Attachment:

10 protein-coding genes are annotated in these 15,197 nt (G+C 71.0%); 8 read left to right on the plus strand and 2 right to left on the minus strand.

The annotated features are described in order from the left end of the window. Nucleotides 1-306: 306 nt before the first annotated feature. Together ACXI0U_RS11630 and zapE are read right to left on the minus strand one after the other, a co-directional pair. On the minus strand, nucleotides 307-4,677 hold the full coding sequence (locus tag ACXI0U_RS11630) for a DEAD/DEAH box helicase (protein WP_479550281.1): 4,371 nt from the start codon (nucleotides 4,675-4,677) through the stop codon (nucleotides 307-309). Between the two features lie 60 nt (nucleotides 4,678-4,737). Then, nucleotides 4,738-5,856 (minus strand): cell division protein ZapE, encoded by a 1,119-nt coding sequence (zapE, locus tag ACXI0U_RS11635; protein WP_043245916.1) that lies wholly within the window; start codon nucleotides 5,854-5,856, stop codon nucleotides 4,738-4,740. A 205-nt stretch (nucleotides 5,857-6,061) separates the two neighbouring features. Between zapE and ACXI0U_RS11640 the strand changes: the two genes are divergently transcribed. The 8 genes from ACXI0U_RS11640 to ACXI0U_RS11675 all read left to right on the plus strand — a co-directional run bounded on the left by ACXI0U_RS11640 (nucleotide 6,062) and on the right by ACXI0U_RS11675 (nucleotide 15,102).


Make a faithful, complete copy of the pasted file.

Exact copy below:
10 protein-coding genes are annotated in these 15,197 nt (G+C 71.0%); 8 read left to right on the plus strand and 2 right to left on the minus strand.

The annotated features are described in order from the left end of the window. Nucleotides 1-306: 306 nt before the first annotated feature. Together ACXI0U_RS11630 and zapE are read right to left on the minus strand one after the other, a co-directional pair. On the minus strand, nucleotides 307-4,677 hold the full coding sequence (locus tag ACXI0U_RS11630) for a DEAD/DEAH box helicase (protein WP_479550281.1): 4,371 nt from the start codon (nucleotides 4,675-4,677) through the stop codon (nucleotides 307-309). Between the two features lie 60 nt (nucleotides 4,678-4,737). Then, nucleotides 4,738-5,856 (minus strand): cell division protein ZapE, encoded by a 1,119-nt coding sequence (zapE, locus tag ACXI0U_RS11635; protein WP_043245916.1) that lies wholly within the window; start codon nucleotides 5,854-5,856, stop codon nucleotides 4,738-4,740. A 205-nt stretch (nucleotides 5,857-6,061) separates the two neighbouring features. Between zapE and ACXI0U_RS11640 the strand changes: the two genes are divergently transcribed. The 8 genes from ACXI0U_RS11640 to ACXI0U_RS11675 all read left to right on the plus strand — a co-directional run bounded on the left by ACXI0U_RS11640 (nucleotide 6,062) and on the right by ACXI0U_RS11675 (nucleotide 15,102).